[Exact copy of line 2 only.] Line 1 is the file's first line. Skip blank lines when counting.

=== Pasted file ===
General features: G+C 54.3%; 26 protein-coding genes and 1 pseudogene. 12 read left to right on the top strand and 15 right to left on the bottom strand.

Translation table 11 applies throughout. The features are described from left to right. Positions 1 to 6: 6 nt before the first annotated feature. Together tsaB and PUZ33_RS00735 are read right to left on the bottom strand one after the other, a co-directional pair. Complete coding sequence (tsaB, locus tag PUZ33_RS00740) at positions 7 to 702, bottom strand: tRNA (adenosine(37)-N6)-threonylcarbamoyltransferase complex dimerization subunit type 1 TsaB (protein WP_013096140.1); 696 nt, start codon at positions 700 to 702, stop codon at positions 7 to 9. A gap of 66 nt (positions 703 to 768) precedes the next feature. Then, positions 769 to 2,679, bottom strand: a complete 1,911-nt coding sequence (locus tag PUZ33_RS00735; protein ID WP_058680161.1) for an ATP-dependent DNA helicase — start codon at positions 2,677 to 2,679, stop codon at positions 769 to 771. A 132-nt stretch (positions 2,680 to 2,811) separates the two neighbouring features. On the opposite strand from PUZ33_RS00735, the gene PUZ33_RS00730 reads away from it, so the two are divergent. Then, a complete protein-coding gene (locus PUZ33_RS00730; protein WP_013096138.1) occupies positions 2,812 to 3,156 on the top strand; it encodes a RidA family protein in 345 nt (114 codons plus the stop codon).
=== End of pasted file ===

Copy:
Translation table 11 applies throughout. The features are described from left to right. Positions 1 to 6: 6 nt before the first annotated feature. Together tsaB and PUZ33_RS00735 are read right to left on the bottom strand one after the other, a co-directional pair. Complete coding sequence (tsaB, locus tag PUZ33_RS00740) at positions 7 to 702, bottom strand: tRNA (adenosine(37)-N6)-threonylcarbamoyltransferase complex dimerization subunit type 1 TsaB (protein WP_013096140.1); 696 nt, start codon at positions 700 to 702, stop codon at positions 7 to 9. A gap of 66 nt (positions 703 to 768) precedes the next feature. Then, positions 769 to 2,679, bottom strand: a complete 1,911-nt coding sequence (locus tag PUZ33_RS00735; protein ID WP_058680161.1) for an ATP-dependent DNA helicase — start codon at positions 2,677 to 2,679, stop codon at positions 769 to 771. A 132-nt stretch (positions 2,680 to 2,811) separates the two neighbouring features. On the opposite strand from PUZ33_RS00735, the gene PUZ33_RS00730 reads away from it, so the two are divergent. Then, a complete protein-coding gene (locus PUZ33_RS00730; protein WP_013096138.1) occupies positions 2,812 to 3,156 on the top strand; it encodes a RidA family protein in 345 nt (114 codons plus the stop codon).